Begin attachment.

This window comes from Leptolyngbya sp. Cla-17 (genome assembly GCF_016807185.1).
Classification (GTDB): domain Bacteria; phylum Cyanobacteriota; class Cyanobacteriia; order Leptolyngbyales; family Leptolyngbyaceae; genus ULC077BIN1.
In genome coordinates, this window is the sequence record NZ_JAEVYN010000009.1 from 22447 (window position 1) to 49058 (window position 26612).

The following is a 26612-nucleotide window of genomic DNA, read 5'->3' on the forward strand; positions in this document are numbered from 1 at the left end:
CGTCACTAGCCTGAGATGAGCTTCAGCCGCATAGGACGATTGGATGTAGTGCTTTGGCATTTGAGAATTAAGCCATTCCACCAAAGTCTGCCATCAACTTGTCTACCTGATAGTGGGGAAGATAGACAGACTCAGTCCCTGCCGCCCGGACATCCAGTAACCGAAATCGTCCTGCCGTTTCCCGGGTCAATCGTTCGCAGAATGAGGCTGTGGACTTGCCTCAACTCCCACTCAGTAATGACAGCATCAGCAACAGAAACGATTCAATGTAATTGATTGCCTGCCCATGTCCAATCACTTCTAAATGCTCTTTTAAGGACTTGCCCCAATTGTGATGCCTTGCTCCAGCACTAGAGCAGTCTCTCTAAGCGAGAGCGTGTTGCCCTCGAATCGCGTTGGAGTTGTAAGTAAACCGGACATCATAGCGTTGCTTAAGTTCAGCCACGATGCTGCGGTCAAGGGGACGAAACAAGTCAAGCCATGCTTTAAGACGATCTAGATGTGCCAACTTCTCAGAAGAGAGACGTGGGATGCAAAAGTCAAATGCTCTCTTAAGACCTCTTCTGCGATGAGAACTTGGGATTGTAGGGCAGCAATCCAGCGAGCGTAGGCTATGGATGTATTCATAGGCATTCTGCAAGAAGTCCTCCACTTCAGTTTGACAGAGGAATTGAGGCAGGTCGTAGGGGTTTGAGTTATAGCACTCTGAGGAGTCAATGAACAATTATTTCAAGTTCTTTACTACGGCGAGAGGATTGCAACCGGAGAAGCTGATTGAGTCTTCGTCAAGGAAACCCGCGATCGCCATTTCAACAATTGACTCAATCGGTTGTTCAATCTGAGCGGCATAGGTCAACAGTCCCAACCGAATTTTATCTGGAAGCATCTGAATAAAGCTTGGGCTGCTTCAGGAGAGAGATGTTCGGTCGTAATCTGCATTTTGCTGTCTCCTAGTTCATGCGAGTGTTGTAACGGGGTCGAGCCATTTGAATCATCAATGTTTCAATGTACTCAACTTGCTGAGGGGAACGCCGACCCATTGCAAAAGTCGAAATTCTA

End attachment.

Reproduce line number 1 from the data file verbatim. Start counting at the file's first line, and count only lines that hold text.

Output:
This window comes from Leptolyngbya sp. Cla-17 (genome assembly GCF_016807185.1).